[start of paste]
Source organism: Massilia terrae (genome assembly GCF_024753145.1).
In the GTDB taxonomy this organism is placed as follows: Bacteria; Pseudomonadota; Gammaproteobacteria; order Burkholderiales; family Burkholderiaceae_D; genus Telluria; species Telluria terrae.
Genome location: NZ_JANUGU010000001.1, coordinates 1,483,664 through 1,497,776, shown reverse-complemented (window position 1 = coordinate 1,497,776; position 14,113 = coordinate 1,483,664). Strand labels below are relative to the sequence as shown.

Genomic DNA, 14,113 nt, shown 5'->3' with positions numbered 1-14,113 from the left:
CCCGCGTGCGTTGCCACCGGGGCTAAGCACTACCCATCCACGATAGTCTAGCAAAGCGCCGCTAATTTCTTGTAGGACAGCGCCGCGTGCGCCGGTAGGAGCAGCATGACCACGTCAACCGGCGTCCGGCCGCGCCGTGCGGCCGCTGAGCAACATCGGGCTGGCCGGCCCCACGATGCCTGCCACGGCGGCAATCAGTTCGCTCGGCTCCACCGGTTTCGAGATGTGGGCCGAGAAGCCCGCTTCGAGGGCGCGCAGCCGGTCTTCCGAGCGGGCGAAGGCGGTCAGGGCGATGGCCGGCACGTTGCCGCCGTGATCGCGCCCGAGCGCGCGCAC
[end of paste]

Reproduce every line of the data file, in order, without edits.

Source organism: Massilia terrae (genome assembly GCF_024753145.1).
In the GTDB taxonomy this organism is placed as follows: Bacteria; Pseudomonadota; Gammaproteobacteria; order Burkholderiales; family Burkholderiaceae_D; genus Telluria; species Telluria terrae.
Genome location: NZ_JANUGU010000001.1, coordinates 1,483,664 through 1,497,776, shown reverse-complemented (window position 1 = coordinate 1,497,776; position 14,113 = coordinate 1,483,664). Strand labels below are relative to the sequence as shown.

Genomic DNA, 14,113 nt, shown 5'->3' with positions numbered 1-14,113 from the left:
CCCGCGTGCGTTGCCACCGGGGCTAAGCACTACCCATCCACGATAGTCTAGCAAAGCGCCGCTAATTTCTTGTAGGACAGCGCCGCGTGCGCCGGTAGGAGCAGCATGACCACGTCAACCGGCGTCCGGCCGCGCCGTGCGGCCGCTGAGCAACATCGGGCTGGCCGGCCCCACGATGCCTGCCACGGCGGCAATCAGTTCGCTCGGCTCCACCGGTTTCGAGATGTGGGCCGAGAAGCCCGCTTCGAGGGCGCGCAGCCGGTCTTCCGAGCGGGCGAAGGCGGTCAGGGCGATGGCCGGCACGTTGCCGCCGTGATCGCGCCCGAGCGCGCGCAC